In the present state of the science of astrology, it is not necessary, or even desirable, to strive after great mathematical accuracy, such as is needed by astronomers. Reasons for this are numerous.
- It is very rare that the time of a nativity is known with accuracy. Nor is it certain even exactly what moment should be taken, even suppose that the birth took place at the Lick Observatory. with all the astronomers in the world in consultation at the bedside of the mother.
- It is not quite certain what exact moment to take as the lime of the formation of an aspect. Sometimes the effects appear to advance slightly and sometimes to delay.
- Even were all these points satisfactorily settled, the judgement of the expert astrologer depends on the human factor, on the personal equation. The most successful astrologers are not those who pay the most attention to the mathematics of the subject, but those whose natural gift in this direction is trained and developed by experience.
It is a very easy matter to set up a figure of the heavens suitable for an astrological judgment. Any person with even moderate training in mathematics can learn to do it in an hour. The instructions now to be given will enable him to do this in comfort.
The first thing to be done is to provide yourself with an Ephemeris, which may be obtained through “any bookseller. The present generation of astrologers, as a rule, employ that issued by ‘Raphael’ and we shall suppose the student to possess it. At the left hand of the left hand page will be found. the date and the day of the week. Pick out the day which you require.
In the next column is given the Sidereal Time. We need not here enter into what that means. We merely give the rule. If the hour and minute for which you set up the figure is for afternoon, add that hour and minute to the Sidereal Time for the day. If it be before noon, find out how much before noon, by subtracting the hour and minutes from twelve hours (thus eight o’clock in the morning is four hours before noon) and subtract the result from the Sidereal Time. If, in the first case, the time obtained is more than twenty-four hours, subtract twenty-four hours from it. In the second case, if the time before noon is greater than the Sidereal Time, add twenty-four hours to the Sidereal Time. You then turn to the end of the book and look at the Tables of Houses for the place for which you wish to set up the figure.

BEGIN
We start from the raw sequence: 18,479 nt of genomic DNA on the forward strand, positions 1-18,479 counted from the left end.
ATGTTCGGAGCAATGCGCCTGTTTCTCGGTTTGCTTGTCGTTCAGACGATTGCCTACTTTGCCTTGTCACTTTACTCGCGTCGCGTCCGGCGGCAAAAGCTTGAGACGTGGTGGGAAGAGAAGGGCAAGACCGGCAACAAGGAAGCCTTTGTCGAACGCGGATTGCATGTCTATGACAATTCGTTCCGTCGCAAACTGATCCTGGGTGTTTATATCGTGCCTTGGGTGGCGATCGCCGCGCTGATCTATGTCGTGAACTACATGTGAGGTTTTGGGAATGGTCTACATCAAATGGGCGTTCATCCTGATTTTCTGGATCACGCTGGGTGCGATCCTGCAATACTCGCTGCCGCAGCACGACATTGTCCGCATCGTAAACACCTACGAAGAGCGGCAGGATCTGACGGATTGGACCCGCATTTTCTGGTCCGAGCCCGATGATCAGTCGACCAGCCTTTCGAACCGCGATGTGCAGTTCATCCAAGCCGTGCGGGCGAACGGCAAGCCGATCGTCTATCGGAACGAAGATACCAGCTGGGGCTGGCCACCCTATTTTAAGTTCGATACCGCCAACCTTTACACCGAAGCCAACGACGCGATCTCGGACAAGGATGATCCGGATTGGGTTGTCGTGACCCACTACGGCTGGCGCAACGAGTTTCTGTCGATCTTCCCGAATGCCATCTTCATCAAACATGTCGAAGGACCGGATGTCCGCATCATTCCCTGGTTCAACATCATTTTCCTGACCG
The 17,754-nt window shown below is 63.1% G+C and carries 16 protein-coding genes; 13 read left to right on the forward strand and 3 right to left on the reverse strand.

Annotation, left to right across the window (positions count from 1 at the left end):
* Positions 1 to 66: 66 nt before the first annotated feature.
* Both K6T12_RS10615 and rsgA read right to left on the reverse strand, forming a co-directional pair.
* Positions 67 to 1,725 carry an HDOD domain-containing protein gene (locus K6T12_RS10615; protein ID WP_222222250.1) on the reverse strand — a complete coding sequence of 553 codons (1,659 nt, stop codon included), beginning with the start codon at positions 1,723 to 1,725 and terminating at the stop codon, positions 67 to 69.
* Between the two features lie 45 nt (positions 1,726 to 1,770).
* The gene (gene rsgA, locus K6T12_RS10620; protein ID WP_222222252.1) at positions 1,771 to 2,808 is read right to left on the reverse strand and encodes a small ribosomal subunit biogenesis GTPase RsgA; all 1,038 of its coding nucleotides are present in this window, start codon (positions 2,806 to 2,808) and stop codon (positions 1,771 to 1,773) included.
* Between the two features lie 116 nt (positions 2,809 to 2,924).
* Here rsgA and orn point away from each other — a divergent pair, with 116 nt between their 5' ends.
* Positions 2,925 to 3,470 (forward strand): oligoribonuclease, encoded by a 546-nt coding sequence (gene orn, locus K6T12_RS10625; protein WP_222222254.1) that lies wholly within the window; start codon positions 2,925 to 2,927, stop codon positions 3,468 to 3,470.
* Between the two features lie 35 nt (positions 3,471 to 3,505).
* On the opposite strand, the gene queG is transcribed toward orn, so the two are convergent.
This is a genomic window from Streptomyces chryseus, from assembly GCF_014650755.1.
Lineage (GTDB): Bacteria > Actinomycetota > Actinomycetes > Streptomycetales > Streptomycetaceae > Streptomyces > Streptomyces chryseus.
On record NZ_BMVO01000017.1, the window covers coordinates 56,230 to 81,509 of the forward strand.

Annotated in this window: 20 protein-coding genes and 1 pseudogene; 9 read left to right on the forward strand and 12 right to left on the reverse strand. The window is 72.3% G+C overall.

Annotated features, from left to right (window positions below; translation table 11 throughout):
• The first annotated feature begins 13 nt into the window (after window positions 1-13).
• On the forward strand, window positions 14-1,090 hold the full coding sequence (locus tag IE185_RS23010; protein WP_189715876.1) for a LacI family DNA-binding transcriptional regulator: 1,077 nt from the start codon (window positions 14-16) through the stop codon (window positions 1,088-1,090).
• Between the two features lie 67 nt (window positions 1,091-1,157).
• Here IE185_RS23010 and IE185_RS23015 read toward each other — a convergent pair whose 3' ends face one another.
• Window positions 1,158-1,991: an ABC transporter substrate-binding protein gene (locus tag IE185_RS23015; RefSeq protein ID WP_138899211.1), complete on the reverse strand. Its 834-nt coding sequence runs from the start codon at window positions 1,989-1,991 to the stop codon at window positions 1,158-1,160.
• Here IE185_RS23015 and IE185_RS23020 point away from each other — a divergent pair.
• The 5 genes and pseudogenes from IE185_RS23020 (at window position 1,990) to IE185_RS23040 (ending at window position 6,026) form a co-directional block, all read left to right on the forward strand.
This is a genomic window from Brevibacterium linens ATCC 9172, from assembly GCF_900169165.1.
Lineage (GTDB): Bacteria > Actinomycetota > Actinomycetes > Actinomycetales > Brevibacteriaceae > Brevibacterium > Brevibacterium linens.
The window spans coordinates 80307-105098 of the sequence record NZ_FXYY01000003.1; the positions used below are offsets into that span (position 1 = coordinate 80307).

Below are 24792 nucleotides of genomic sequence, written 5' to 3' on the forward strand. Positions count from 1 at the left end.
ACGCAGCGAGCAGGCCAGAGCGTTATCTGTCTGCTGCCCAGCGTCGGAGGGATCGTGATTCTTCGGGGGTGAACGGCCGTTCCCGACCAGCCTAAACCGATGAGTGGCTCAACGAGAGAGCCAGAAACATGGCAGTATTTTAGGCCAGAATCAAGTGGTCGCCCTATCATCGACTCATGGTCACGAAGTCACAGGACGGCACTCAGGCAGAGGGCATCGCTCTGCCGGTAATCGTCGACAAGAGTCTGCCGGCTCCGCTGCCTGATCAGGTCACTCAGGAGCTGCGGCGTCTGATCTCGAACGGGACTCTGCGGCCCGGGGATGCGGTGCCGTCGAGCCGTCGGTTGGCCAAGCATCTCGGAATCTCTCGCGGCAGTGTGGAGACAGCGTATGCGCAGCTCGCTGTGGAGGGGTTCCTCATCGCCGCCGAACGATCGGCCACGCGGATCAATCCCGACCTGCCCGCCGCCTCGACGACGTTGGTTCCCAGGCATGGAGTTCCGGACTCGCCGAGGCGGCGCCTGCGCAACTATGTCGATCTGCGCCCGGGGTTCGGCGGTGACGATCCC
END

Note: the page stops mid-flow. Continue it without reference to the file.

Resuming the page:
Now take the blank form with which you have provided yourself, a circle divided into twelve parts. At the top of the Tables of the Houses you will see the Sidereal Time marked on the left-hand side. Run your eye down the column until you find the nearest approximation to the new Sidereal Time which you have made by adding or subtracting the hours as stated above. Now, against the house in your blank figure which is marked ten, put the sign and degree which is given in the column next to the Sidereal Time in the Table of Houses, and fill in the others as far as the third house accordingly. From the fourth house to the ninth no figures are given, and it is not necessary that they should be given, for the fourth house is equal and opposite to the tenth, the fifth to the eleventh and so on. Thus if 16 Cancer be on the cusp of the tenth, 16 Capricornus will be on the cusp of the fourth. Having filled up all the twelve houses in the manner indicated, you can now turn back to the other part of the Ephemeris.
You then proceed to insert in this figure the planets in their proper places. For example, suppose 24 Virgo is on the cusp of the eleventh house and you find the Sun marked as in 22 Virgo, you put him slightly in front of the cusp; if in 26 Virgo slightly behind it. The daily motion of the Sun is always within about 3 minutes of a degree and it is, therefore, quite unnecessary to make any calculations depending upon the hour of the horoscope. It is quite sufficient to take the noon position, accurate to the nearest degree. Thus, suppose he were marked 16-5-52 Libra, he can be put in the figure as 16, even if the actual time is near midnight. A little common sense is all that is necessary. We then consider the position of the Moon; the Moon’s daily motion is very large; it is some times as much as 15 degrees or even a little more. It is sometimes as low as 12 or even a little less, but this works out approximately as a degree every two hours. In the Ephemeris, the positions for both noon and midnight are given. You should take noon or midnight according to whether the hour of the h horoscope is nearer the one or the other. By allowing half a degree an hour you will get the Moon’s position correct with quite an inappreciable and negligible error. Thus suppose the time you want is 9 o’clock in the evening and the Moon at midnight on that day is in 8 degrees, 37 minutes of Taurus, all you have to do is to subtract a degree and a half, which will give you 7 degrees of Taurus. You then go on to the right hand page of the Ephemeris, which gives you the positions of the other planets.